But when God, who set me apart from my mother’s womb and called me by his grace, was pleased
Is there anything in the literal or idiom Greek that would support a literal, preselected date? As opposed to the human hindsight viewpoint: "it happened on this date, so that must have been what God wanted"?
(Edited 2/4/21) My apologies for not being clear enough. The working phrase I am asking about is "when God was pleased". I'm aware there is a parenthetical phrase that splits this.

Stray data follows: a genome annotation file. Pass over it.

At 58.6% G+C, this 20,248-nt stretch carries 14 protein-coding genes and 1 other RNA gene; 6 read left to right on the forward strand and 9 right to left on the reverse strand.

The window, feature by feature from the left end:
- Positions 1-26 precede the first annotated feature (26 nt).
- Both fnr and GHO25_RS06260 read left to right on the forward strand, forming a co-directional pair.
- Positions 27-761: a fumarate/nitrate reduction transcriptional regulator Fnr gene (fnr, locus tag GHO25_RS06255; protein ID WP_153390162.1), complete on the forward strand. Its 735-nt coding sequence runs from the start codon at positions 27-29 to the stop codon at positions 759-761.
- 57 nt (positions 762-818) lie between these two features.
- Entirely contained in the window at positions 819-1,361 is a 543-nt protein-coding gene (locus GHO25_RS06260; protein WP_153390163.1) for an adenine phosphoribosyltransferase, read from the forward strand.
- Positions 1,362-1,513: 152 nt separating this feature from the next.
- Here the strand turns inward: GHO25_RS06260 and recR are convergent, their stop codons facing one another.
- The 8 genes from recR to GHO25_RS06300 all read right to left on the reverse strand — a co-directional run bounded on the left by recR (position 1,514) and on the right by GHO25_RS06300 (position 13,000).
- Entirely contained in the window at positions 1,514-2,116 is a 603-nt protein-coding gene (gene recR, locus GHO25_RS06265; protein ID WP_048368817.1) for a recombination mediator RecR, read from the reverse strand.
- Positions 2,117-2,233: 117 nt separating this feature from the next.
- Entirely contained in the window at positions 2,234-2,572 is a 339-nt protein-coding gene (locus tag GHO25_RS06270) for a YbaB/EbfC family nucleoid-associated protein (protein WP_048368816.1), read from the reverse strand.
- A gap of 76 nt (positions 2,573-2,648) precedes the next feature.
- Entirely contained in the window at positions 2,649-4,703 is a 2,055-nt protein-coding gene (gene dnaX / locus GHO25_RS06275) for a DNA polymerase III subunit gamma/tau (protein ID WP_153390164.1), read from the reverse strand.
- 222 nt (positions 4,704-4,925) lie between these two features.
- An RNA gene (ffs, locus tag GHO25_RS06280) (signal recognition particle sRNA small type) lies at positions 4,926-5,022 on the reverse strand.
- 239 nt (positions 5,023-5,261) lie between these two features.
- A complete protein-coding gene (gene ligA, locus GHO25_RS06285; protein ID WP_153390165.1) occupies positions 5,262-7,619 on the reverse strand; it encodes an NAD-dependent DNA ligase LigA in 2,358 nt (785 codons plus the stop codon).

It strikes me as Paul is referring to the date of the events in Acts 9:3-5, when the light shone from Heaven and the Voice spoke.
To a mind steeped in current American English, "when God was pleased" could sound like "on the day God had previously determined" or "on the day God was happy with". This could indicate that, as God had predetermined a path for Paul ("from my mother's womb"), this particular date was likewise pre-planned.
Is that thought supported from the original language?